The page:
Spots of Time

August 26, 2004

Homeward Bound

I'm coming home.

There, I said it. Officially.

I feel like there should be a drum roll or something. I've been out of the United States for almost two years. Nearly half of George W.'s presidency. Before the name "Apple" was considered appropriate for a baby. Before (I'm told) ketchup came in colors besides red.

When I left the US, it was November 2002. When I return it will be September 2004. The whole of 2003 (not to mention most of 2004) was spent overseas, and while that means I didn't need to file taxes this year, it means a whole lot more. For starters, I've never seen "Queer Eye for the Straight Guy." I hope someone taped it for me? :)

When the United States invaded Iraq, I was touring the island of Tasmania, just off the coast of southern Australia. While Arnold Schwarzenegger was being elected Governor of California, I was volunteering in an Akha village in the north of Thailand. When Saddam was captured (why were we chasing him again?) I was in the small Laotian town of Luang Prabang. And so it goes with every major US event for the past 22 months - most of which I heard about weeks or even months after they occurred.

Not that I lamented my delays in information - US news has always been far too US-centric for my tastes, and frankly I enjoyed reading the English-language publications in the Asian and Pacific countries I was visiting. But, there were times when my self imposed media exile seemed wrong. Like when I found out my dad's girlfriend had moved in - from the answering machine message. Or, when my friend called me in Australia to tell me my childhood pet had gone to kitty heaven. Or, worse yet, when my best friend from college had to resort to email - to tell me her mom had died suddenly.

I've seen things in these past two years that most people can only dream about. I've had my picture taken in front of the Taj Mahal in India, walked the Great Wall in China, explored the ruins of Angkor Wat in Cambodia, and dove in the Great Barrier Reef in Australia. I've been in the world's most populated country (China) and in its least (Mongolia). I've been to a traditional Indian wedding and wept with the brides family, crushed a scorpion that crawled out from under my mattress minutes before I was about to sleep on it, witnessed cuddly koala bears fighting with a viciousness I never imagined possible and finally understood what Cat Stevens was singing about when I saw my "moon shadow" in the Outback in Australia. A trip of a lifetime to be sure.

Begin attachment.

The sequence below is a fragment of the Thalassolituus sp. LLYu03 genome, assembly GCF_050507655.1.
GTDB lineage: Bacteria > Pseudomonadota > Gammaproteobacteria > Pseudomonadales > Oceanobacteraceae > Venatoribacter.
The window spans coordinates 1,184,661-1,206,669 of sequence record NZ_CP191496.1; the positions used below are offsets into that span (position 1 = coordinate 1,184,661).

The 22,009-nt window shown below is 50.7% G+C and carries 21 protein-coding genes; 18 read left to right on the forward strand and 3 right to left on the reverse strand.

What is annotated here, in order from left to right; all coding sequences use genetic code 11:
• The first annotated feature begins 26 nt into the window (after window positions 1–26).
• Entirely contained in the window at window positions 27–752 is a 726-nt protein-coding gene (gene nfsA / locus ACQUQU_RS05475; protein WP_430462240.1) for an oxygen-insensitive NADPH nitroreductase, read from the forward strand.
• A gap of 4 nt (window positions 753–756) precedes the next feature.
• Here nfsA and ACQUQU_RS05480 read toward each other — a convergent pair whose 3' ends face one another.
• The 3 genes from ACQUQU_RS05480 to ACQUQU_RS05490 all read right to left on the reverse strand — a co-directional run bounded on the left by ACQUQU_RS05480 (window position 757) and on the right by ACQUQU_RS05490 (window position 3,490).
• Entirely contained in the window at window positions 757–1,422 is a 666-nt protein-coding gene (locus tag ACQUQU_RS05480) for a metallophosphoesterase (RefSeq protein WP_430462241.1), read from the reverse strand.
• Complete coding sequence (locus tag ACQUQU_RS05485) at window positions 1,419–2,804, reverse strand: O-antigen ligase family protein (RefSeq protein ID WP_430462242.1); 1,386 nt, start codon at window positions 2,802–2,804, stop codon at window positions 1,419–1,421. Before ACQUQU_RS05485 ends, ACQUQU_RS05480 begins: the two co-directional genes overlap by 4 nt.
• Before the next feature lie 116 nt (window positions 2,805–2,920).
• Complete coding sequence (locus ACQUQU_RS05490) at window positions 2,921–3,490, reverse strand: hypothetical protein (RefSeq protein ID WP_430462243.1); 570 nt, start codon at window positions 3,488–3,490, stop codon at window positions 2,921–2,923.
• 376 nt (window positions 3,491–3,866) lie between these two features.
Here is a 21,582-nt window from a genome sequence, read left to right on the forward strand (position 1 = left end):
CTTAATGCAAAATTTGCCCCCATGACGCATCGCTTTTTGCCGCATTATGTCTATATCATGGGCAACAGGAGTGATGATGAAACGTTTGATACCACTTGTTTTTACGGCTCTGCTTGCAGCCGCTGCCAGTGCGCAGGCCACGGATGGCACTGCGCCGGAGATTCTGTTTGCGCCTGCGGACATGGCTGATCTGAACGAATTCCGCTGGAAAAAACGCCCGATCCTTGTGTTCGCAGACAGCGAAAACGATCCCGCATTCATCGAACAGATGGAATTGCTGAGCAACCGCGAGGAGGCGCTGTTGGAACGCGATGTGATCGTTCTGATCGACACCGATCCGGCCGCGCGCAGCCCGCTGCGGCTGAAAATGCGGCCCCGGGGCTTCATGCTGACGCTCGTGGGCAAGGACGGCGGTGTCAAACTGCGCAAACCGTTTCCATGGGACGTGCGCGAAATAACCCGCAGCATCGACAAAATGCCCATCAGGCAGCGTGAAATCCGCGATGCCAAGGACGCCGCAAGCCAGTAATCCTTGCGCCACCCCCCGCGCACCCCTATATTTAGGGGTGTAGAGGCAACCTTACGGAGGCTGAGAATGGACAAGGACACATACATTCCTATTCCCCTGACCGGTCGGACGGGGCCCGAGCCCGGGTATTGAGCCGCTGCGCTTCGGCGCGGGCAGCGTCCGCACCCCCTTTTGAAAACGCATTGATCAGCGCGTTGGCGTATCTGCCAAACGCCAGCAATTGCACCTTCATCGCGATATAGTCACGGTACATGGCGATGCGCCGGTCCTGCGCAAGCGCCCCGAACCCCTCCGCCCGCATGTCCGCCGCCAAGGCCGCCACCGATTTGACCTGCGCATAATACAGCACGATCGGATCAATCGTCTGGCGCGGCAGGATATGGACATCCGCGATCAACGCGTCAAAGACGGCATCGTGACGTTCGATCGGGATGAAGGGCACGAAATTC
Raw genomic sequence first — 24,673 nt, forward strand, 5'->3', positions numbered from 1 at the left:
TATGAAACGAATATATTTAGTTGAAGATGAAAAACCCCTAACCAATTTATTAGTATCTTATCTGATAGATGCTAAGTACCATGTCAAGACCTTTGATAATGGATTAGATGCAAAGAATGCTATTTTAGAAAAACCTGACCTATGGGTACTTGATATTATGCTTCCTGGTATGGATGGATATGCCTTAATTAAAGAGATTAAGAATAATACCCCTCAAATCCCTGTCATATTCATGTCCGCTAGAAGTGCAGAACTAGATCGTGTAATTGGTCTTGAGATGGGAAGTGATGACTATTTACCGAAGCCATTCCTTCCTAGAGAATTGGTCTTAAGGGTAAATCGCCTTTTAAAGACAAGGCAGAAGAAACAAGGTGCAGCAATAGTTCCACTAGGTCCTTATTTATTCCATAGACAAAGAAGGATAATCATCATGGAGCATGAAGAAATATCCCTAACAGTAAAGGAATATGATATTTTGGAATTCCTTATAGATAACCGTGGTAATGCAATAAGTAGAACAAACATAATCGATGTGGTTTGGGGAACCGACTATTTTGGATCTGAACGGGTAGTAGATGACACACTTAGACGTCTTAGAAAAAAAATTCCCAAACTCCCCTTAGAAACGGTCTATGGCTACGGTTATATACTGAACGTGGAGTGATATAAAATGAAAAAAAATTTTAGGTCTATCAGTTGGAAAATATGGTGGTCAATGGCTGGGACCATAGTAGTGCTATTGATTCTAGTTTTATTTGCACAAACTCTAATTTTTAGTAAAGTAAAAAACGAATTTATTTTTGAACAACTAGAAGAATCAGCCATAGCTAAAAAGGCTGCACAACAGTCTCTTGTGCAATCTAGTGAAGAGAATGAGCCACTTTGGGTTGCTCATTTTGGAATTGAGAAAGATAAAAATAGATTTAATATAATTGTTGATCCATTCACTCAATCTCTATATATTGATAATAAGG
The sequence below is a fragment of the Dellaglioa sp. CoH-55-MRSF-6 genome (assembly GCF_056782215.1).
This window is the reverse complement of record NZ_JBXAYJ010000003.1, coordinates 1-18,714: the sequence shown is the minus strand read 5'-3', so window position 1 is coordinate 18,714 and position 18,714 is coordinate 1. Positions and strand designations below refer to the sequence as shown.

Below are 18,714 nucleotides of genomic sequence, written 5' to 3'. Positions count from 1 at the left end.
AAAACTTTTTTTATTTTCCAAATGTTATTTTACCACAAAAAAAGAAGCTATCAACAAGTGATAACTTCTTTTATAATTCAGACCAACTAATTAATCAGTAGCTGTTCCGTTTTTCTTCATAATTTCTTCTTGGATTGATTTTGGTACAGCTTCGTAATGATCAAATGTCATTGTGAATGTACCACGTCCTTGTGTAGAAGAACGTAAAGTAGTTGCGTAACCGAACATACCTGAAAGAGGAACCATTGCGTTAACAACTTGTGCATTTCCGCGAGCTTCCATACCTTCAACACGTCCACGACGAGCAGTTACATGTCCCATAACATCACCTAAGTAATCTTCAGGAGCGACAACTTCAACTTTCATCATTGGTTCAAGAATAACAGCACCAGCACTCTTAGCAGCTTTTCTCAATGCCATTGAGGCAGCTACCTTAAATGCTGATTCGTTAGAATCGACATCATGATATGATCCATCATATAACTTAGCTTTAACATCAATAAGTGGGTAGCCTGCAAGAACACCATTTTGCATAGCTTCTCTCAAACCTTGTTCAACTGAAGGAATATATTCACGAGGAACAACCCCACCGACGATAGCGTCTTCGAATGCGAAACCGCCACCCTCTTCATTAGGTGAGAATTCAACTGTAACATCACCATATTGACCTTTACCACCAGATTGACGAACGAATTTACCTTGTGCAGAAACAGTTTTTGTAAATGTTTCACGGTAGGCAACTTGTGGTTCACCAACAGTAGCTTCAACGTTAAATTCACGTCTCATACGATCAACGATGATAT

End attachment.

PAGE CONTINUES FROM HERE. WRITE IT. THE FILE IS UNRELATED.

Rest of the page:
Yet, amazingly enough, I've spent 22 months traveling and only really visited 9 countries on two continents: Australia, Singapore, Thailand, Cambodia, Laos, The Philippines, India, China and Mongolia (I'm not counting visa runs and stop overs). Even adding in all the other countries I have ever visited (Mexico, Canada, Cuba, Venezuela, Colombia, Ecuador, Peru, The U.K., Spain, and the former Yugoslavia) that still only gives me 19 - out of the currently 192 countries recognized by the United States. Puts "seeing the world" into perspective doesn't it?

In less than 10 days, God, Buddha, Allah, and especially Mother Nature willing, my vagabond feet will find their way back to US soil. And, while some of you may find it strange, the thought scares me as much as it delights me. While I can't wait to see my friends and family, obtaining that reality means my current reality must come to an end. At least for now.

During my travels many people wrote and asked me if I was going to travel forever. I always laughed at that question - obviously it is impossible. But, the more I thought about it, the more I realized that - yes - I will travel forever (though, not continuously). Because that is how long it would take for me to "see the world" - and even then, success is far from guaranteed. I'm willing to take the risk.

(Sorry Dad - I know you thought it was "out of my system")

The "reality" of my current situation is that I've been "on the road" for longer than any job I've ever held - a fact that just dawned on me at this particular moment. Not exactly a "strength" prospective employers will want me to highlight, eh? And, don't even get me started on what I am going to do "next." It would be nice to tell you that my travels have suddenly clarified my purpose in life, but the sad truth is I'm about as lost, career wise, as I was before I left. Maybe the only difference is that my perspective for "what's out there" has broadened. Which, for better or worse, gives me more options to wade through.

I've met expats (expatriates) doing everything from Peace Corps work in Mongolia to running guesthouses in the Philippines to teaching English in China to technical consulting in Singapore to protesting in the U.K. And, frankly, it all sounds good to me. John Lennon said, "Life is what happens while your are busy making other plans." Well, lets just say I feel confident that my future includes some time making plans from countries other than the United States,

But, for now, I'm content to return to the country of my birth, a country I have learned to appreciate even more having been away. Isn't that always the case? Sure, the US is not perfect, but then I don't think there is a country who can qualify for that award. And, while I will still continue to hold my country up to what some might say are too high of standards, that is my right and a freedom I have - and one I realize I admire and appreciate very much.

I don't know what's in store for me when I return to the US. After I gorge myself on Honey Nut Cheerios, Kettle Corn Microwave Popcorn and Mrs. Smith's frozen apple pie (funny what you miss), I suppose I'll need to determine which fork in the road I'll take next. And, while the thought does occasionally keep me awake at night, in truth I'm pretty excited about the possiblities.

Helen Keller said, "Life is either a daring adventure or nothing at all." And I say, bring it on.